Beyond reason: eight great problems that reveal the limits of science

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Wiley, Apr 23, 2004 - Mathematics - 224 pages
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A mind-bending excursion to the limits of science and mathematics
Are some scientific problems insoluble? In Beyond Reason, internationally acclaimed math and science author A. K. Dewdney answers this question by examining eight insurmountable mathematical and scientific roadblocks that have stumped thinkers across the centuries, from ancient mathematical conundrums such as "squaring the circle," first attempted by the Pythagoreans, to G?del's vexing theorem, from perpetual motion to the upredictable behavior of chaotic systems such as the weather.
A. K. Dewdney, PhD (Ontario, Canada), was the author of Scientific American's "Computer Recreations" column for eight years. He has written several critically acclaimed popular math and science books, including A Mathematical Mystery Tour (0-471-40734-8); Yes, We Have No Neutrons (0-471-29586-8); and 200% of Nothing (0-471-14574-2).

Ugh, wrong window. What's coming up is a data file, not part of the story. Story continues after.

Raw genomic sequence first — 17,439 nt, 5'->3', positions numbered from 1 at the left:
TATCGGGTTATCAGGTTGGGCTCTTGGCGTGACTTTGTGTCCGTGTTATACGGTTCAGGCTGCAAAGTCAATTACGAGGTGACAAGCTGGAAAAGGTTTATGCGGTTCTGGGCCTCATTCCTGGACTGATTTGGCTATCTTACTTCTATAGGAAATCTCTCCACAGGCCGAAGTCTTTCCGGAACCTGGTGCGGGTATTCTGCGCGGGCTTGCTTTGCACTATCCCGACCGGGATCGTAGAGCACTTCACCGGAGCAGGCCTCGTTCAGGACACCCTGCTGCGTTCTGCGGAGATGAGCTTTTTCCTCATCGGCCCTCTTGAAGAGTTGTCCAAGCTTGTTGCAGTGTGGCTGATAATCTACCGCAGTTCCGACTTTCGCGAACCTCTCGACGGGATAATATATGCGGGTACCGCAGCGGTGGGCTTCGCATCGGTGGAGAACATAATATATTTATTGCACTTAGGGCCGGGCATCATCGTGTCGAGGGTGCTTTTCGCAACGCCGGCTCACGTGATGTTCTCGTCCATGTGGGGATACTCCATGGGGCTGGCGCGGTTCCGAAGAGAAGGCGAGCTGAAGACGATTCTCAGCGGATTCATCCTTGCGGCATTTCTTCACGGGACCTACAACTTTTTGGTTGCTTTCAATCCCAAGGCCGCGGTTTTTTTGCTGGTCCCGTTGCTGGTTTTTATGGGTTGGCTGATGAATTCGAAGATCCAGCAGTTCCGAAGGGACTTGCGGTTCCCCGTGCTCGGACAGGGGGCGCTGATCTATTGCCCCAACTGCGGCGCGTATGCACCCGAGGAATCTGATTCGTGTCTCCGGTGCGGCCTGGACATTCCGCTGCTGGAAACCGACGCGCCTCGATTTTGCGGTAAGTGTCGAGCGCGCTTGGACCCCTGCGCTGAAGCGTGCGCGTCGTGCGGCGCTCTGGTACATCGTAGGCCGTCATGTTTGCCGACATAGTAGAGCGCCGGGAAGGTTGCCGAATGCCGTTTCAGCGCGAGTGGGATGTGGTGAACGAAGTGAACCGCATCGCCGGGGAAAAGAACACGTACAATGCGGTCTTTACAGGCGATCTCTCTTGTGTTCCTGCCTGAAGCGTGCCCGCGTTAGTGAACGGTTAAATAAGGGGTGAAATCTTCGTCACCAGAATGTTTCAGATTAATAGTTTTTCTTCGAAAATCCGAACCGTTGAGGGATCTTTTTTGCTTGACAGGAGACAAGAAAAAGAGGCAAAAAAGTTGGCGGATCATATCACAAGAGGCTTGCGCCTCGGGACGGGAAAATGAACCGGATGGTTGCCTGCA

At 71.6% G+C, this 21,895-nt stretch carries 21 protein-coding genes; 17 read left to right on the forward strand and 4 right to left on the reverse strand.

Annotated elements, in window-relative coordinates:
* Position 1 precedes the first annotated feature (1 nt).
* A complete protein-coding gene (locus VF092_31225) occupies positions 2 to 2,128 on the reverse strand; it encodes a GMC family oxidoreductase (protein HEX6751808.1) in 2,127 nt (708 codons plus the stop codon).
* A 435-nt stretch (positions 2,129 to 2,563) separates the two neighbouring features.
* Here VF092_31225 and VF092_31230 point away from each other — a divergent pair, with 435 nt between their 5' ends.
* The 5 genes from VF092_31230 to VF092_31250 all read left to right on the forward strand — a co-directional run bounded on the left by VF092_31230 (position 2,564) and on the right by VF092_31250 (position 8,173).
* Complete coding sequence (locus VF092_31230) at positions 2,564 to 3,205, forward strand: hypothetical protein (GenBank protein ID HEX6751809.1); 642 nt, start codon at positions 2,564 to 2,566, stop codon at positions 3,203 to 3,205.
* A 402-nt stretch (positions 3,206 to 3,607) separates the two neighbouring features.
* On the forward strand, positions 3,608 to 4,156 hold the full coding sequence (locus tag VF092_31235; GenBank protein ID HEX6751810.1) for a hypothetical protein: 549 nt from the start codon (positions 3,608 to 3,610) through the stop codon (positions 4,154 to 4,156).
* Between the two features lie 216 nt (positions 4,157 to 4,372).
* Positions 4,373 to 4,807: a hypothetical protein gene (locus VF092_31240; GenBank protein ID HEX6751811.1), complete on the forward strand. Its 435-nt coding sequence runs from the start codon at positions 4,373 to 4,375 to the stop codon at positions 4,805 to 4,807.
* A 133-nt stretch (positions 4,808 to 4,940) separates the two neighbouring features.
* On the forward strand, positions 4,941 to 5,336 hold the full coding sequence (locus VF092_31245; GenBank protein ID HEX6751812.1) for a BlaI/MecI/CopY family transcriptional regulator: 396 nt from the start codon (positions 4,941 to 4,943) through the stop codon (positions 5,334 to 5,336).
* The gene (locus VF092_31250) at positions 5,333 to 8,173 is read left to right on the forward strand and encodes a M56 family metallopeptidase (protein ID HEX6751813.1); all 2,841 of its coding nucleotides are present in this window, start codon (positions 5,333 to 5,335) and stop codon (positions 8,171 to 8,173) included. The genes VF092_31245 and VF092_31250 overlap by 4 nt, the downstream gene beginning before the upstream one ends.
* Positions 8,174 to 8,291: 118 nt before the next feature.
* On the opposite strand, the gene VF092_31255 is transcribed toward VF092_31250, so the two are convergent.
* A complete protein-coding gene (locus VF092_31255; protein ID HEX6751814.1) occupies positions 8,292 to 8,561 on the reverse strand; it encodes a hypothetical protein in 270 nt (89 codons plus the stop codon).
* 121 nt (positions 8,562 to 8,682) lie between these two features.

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Contents

Where Reason Cannot Go
1
Impossible Machines
11
Unreachable Speeds
35
Copyright

8 other sections not shown

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About the author (2004)

A.K. DEWDNEY, PH.D., is the author of several critically acclaimed math and science books, including A  Mathematical Mystery Tour; Yes, We have No Neutrons; and 200% of Nothing, all from Wiley. He was a member of the computer science  department at the university of Western Ontario and at the university of Waterloo for a combined period of thirty years before retiring. In 1996, he became an adjunct professor of biology at UWO. For eight years, Dewdney was the  computer Recreations columnist  for Scientific American magazine.

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